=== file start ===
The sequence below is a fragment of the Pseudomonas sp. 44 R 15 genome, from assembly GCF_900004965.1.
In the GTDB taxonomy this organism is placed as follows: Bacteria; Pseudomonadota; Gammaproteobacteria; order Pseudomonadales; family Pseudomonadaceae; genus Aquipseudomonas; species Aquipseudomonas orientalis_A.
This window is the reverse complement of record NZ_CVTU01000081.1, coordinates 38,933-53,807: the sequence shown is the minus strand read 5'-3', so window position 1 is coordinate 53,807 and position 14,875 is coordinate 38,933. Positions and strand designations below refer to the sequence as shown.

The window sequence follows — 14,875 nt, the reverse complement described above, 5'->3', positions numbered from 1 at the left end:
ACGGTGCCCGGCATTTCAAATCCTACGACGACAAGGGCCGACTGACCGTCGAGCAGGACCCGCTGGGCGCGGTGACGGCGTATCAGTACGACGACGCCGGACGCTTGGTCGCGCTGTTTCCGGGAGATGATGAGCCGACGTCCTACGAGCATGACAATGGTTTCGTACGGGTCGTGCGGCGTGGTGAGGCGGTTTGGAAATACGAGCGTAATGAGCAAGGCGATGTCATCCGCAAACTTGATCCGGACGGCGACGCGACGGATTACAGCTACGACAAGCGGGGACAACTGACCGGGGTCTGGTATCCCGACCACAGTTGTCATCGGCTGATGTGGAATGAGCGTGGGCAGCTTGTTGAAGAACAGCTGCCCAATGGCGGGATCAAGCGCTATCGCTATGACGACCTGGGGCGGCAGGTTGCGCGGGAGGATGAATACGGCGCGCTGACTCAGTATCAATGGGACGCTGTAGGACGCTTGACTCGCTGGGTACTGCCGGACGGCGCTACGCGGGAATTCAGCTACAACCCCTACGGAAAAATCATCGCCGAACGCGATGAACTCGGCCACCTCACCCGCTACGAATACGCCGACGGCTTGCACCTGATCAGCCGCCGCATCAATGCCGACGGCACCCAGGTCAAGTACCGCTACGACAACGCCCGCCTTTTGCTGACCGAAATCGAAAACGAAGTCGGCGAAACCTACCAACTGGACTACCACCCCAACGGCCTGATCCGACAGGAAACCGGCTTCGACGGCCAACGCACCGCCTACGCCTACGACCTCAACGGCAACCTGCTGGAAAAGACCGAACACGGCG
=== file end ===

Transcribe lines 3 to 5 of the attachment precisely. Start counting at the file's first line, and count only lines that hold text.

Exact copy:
This window is the reverse complement of record NZ_CVTU01000081.1, coordinates 38,933-53,807: the sequence shown is the minus strand read 5'-3', so window position 1 is coordinate 53,807 and position 14,875 is coordinate 38,933. Positions and strand designations below refer to the sequence as shown.

The window sequence follows — 14,875 nt, the reverse complement described above, 5'->3', positions numbered from 1 at the left end:
ACGGTGCCCGGCATTTCAAATCCTACGACGACAAGGGCCGACTGACCGTCGAGCAGGACCCGCTGGGCGCGGTGACGGCGTATCAGTACGACGACGCCGGACGCTTGGTCGCGCTGTTTCCGGGAGATGATGAGCCGACGTCCTACGAGCATGACAATGGTTTCGTACGGGTCGTGCGGCGTGGTGAGGCGGTTTGGAAATACGAGCGTAATGAGCAAGGCGATGTCATCCGCAAACTTGATCCGGACGGCGACGCGACGGATTACAGCTACGACAAGCGGGGACAACTGACCGGGGTCTGGTATCCCGACCACAGTTGTCATCGGCTGATGTGGAATGAGCGTGGGCAGCTTGTTGAAGAACAGCTGCCCAATGGCGGGATCAAGCGCTATCGCTATGACGACCTGGGGCGGCAGGTTGCGCGGGAGGATGAATACGGCGCGCTGACTCAGTATCAATGGGACGCTGTAGGACGCTTGACTCGCTGGGTACTGCCGGACGGCGCTACGCGGGAATTCAGCTACAACCCCTACGGAAAAATCATCGCCGAACGCGATGAACTCGGCCACCTCACCCGCTACGAATACGCCGACGGCTTGCACCTGATCAGCCGCCGCATCAATGCCGACGGCACCCAGGTCAAGTACCGCTACGACAACGCCCGCCTTTTGCTGACCGAAATCGAAAACGAAGTCGGCGAAACCTACCAACTGGACTACCACCCCAACGGCCTGATCCGACAGGAAACCGGCTTCGACGGCCAACGCACCGCCTACGCCTACGACCTCAACGGCAACCTGCTGGAAAAGACCGAACACGGCG